Hasbro Australia Trivial Pursuit DVD
- Same style and game play as the famous original
- Not enough questions on the DVD means you'll be seeing double; DVD isn't utlised enough during the game
The DVD is largely uneventful and you'll be quickly frustrated by seeing the same questions over and over again. Stick to the original version as you'll more than likely stop using the DVD after a couple of games anyway.
Price$ 99.00 (AUD)
Trivial Pursuit is back, bigger and better than ever. Better still, it's interactive!
Well, sort of. There is a DVD. It is interactive. But unfortunately, you don't get to use it often and when you do, you'll more than likely be seeing the same questions, over and over again.
Trivial Pursuit DVD is very similar to as the normal version of this popular trivia board game. You still get your scoring token, which contains six pieces that you have to fill by answering questions corresponding to different categories. For those who haven't played before, the object of the game is to fill this token with scoring wedges. Wedges are received when you land on a wedge space and correctly answer the corresponding question.
It's fairly simple. You roll the die, move to the amount shown on the die and when you land on a space, you pick a question from a category of your choice using the included question cards. There are six categories of questions to choose from; Television, Trends, Gossip, Music, Film and Sport and Games, so there should be something for everyone. There are six spaces on the board which provide an opportunity to gain a wedge space and when you land on one of these, you must answer a question from the colour coded category shown on the board.
The main difference between the DVD version of the game and the standard version is when you land on a wedge space, you are required (at least according to the manual) to answer a question from the DVD, rather than the box of question cards. This sounds fine in theory but note this; there are 3600 questions in the box of cards and just 150 questions on the DVD. Yes, only 150 questions! This means you'll more than likely be seeing the same questions over and over again. After playing this game more than once, you'll easily be able to memorise the questions on the DVD, which simply ruins the experience. We guarantee that after a couple of plays, you'll stop using the DVD and simply use the question cards - where the chance of getting repeat questions is highly unlikely.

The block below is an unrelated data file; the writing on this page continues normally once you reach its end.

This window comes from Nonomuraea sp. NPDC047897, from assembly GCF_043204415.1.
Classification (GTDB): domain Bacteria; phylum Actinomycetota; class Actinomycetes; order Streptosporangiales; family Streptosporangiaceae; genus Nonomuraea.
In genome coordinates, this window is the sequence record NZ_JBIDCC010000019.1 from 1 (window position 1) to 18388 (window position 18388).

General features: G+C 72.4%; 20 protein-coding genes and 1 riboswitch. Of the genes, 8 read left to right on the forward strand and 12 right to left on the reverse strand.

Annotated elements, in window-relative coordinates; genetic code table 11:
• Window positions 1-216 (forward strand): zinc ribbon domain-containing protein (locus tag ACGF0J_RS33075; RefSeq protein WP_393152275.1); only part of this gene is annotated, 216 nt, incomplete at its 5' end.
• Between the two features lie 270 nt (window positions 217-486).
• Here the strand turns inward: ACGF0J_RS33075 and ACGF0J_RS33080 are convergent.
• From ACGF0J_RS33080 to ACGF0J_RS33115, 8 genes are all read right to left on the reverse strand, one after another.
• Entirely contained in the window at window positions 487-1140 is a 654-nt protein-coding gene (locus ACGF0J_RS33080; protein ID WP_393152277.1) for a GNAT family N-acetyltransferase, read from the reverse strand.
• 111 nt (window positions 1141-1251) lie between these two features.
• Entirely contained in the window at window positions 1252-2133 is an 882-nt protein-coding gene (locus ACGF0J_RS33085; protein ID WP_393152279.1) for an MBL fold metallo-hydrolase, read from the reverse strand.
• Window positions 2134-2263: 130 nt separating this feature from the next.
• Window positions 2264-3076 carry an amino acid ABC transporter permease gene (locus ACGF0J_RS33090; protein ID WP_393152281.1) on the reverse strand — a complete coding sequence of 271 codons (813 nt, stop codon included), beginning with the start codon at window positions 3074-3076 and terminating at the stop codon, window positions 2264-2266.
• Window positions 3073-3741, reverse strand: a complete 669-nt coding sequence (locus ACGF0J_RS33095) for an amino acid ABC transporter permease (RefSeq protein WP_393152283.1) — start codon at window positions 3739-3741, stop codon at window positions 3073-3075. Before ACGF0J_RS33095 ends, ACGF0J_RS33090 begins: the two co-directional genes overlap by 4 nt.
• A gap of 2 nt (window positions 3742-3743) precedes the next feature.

It's a major disappointment, especially considering that the DVD functions are quite intuitive. There's five types of questions that are randomly selected; audio clips, video clips, matching puzzles, scrambled puzzles and newspaper headlines. Our favourite was definitely the video clips, especially for the Sport and Games category. More often than not, you'll be played a clip of a famous sporting event and then asked a question relating to the footage. We did notice however, that the questions on the DVD are much easier than the cards. Also, the scrambled puzzle question seems to appear quite a lot more than the other DVD items; it gets very repetitive after a short while.
The DVD is very functional and easy to use; it only requires the arrow keys and the enter key on your DVD remote control. The interface depicts a large scoring token and you use the arrow keys to navigate to the different categories. There isn't much in the way of interaction though - the cut scenes between the menus are largely uninspiring and after two or three questions, you'll be sick of hearing and seeing them. When you finally fill your token and win the game, there is a small and largely boring fireworks display shown, but they have failed to even bother extending their congratulations
Overall, we don't think Trivial Pursuit DVD is worth the extra money, as you'll more than likely ban the DVD from your games after a very short time. Stick to the standard version of the game; that is, until they improve the interaction.
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